LONDON ARM Holdings plc (Cambridge, England) is preparing specialized cell libraries for its Tiger processor to give licensees the option to enhance the processor's performance or reduce its power consumption, Warren East, ARM's chief executive officer told EE Times.
In a conference call to financial analysts East said that initial deliverables had been made to ARM's Tiger partners in the first quarter of 2005. Later East confirmed that the deliverables were high-level models of the Tiger processor to allow performance modeling and profiling of software.
Tiger has been in design for about two years as a superscalar machine targeted at the 65-nm manufacturing process node, although it will probably be implemented in 90-nm manufacturing processes first. At the same time the processor is intended to let ARM break through the gigahertz clock frequency threshold that has until now has been the preserve of PC and server microprocessors
In response to a question from an analyst about progress developing cell libraries and memory compilers for 65-nm manufacturing processes at Artisan Components Inc., now integrated within ARM as the Physical Intellectual Property Division (PIPD), East said: "We need to invest more than has been invested in the past." With regard to development progress with ARM's next generation processor East said Tiger libraries would be delivered later this year.
In a subsequent telephone interview East told EE Times: "We've chosen to develop a library especially for Tiger." It would enhance performance, reduce power and allow superior trade-offs compared with other libraries because the Tiger libraries are being developed with a view to enhancing Tiger, East said. "They are at the same level of abstraction [as other cell libraries] with some specialized cells, which will allow you to implement Tiger better," East said.
East said the Tiger cell libraries are optional. They are not usually required by ARM's lead partners or other sophisticated integrated circuit makers, as they have these companies often have their own similar specialized libraries, but the Tiger libraries would give other chipmakers and licensees two options, which could encourage the broad uptake of the Tiger processor, East said. ARM would charge more for the Tiger libraries as they provide added value, East added.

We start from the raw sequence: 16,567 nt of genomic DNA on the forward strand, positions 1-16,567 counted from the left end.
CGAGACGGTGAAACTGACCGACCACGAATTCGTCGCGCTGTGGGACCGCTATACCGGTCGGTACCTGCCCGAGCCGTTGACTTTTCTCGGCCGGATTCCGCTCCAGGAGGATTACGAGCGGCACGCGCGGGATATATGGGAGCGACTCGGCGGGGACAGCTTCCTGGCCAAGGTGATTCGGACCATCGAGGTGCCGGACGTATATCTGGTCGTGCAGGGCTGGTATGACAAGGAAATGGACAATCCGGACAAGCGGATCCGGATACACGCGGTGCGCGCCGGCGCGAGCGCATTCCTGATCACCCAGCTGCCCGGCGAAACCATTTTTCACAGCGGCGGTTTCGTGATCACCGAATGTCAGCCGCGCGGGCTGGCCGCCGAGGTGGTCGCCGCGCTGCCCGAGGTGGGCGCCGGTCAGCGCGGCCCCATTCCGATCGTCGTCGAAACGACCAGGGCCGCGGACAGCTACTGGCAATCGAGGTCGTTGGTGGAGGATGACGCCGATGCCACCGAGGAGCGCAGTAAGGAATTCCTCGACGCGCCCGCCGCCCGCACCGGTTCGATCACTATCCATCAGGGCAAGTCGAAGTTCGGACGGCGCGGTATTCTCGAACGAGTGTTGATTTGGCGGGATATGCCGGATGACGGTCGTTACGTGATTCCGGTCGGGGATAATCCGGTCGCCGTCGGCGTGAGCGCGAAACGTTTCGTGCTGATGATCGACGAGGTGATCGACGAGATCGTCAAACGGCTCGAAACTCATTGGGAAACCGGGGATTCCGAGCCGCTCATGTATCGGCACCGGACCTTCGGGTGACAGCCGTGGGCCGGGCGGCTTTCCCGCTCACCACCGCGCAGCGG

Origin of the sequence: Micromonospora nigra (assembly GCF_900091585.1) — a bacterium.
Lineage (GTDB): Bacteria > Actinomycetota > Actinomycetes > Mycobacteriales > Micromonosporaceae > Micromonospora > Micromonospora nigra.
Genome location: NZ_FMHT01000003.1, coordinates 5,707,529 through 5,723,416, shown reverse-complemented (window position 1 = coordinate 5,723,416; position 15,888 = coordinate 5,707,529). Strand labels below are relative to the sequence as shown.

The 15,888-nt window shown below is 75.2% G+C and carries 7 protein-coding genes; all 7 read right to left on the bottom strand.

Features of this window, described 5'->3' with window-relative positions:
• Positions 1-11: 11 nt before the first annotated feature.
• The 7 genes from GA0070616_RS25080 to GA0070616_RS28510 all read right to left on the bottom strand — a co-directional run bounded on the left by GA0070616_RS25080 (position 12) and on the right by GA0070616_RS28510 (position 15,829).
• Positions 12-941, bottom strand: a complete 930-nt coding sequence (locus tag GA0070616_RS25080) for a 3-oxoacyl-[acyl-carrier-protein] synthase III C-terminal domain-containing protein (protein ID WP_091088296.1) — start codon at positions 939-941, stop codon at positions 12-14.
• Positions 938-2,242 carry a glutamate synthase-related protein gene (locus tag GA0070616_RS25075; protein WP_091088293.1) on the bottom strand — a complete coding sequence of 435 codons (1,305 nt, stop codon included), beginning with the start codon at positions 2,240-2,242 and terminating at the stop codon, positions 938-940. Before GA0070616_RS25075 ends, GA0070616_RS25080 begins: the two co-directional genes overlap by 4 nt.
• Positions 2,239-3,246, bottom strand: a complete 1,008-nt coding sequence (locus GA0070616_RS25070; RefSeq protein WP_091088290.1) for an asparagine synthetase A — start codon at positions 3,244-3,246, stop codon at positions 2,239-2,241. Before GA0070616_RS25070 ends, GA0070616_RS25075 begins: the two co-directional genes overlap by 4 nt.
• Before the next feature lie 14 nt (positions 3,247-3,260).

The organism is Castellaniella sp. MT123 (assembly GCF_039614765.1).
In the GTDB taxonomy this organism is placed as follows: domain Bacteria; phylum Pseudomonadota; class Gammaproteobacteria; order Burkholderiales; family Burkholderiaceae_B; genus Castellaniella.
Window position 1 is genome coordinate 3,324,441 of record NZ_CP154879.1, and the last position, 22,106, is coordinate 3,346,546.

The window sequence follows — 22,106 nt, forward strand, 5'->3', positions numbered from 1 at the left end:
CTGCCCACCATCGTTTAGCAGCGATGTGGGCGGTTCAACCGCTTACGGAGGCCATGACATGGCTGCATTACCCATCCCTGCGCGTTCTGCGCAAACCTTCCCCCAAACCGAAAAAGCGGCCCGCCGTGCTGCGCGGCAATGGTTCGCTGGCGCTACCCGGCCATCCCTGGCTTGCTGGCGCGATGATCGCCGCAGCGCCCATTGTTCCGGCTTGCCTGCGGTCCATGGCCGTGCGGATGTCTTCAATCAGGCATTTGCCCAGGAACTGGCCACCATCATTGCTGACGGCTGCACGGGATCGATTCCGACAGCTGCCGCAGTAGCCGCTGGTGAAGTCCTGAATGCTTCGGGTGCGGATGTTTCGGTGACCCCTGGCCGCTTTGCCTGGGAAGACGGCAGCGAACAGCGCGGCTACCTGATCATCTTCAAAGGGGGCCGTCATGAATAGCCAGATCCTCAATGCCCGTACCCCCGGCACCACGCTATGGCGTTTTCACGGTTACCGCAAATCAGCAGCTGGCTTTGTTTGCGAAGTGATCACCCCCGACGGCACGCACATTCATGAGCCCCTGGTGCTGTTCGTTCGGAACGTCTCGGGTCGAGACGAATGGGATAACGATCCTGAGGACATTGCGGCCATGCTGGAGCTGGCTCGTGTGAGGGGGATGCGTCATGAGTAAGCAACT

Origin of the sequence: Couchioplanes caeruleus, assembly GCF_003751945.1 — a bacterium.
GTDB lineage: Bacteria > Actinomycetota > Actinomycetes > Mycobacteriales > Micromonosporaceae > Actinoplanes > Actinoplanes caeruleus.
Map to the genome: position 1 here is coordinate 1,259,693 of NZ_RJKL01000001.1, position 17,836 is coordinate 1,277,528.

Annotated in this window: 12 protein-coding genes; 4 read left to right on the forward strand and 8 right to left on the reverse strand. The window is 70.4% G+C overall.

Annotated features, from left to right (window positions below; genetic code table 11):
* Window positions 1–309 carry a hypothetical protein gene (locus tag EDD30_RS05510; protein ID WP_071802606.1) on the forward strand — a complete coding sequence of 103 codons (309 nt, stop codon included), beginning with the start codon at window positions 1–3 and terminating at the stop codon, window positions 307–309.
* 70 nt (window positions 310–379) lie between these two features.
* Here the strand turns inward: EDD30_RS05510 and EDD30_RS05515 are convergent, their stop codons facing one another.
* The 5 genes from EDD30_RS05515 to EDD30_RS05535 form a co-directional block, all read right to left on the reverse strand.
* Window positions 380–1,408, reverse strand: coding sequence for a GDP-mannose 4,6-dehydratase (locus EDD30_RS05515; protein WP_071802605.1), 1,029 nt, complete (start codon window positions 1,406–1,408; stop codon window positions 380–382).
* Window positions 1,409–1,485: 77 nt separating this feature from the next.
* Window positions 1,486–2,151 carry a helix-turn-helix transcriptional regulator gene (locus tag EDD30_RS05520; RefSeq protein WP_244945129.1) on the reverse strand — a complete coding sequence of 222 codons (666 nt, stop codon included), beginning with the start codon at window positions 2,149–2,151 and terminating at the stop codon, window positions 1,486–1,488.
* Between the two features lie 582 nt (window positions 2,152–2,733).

East said the Tiger libraries are being developed both within the PIPD and within ARM's processor group, something made easier by ARM's recent acquisition of Artisan. East declined to say how the Tiger libraries would differ from conventional cell libraries targeted at particular manufacturing processes.
One possibility is that ARM is working with Arithmatica Inc. (Menlo Park, Calif.) a startup company that offers to improve chip performance through its innovations in mathematical circuit blocks. Arithmatica has licensed its CellMath technology to both NVidia Corp. and Xilinx Inc. and has said that its technology is being targeted at a 65-nm manufacturing process, with an un-named partner (see Feb. 3, 2005 story). Intrinsity Inc. (Austin, Texas) has developed technology which it claims has a similar performance-enhancing effect (see Jan. 14, 2005 story).
ARM tipped plans for another processor, called Serval-E, alongside Tiger on a road-map style chart, during the conference call for financial analysts three months before (see Jan. 26, 2005 story) with both marked as being adherents to the ARMv7 instruction set architecture. Serval-E is intended for embedded applications but it is not clear whether the Tiger libraries would be applicable to Serval-E development.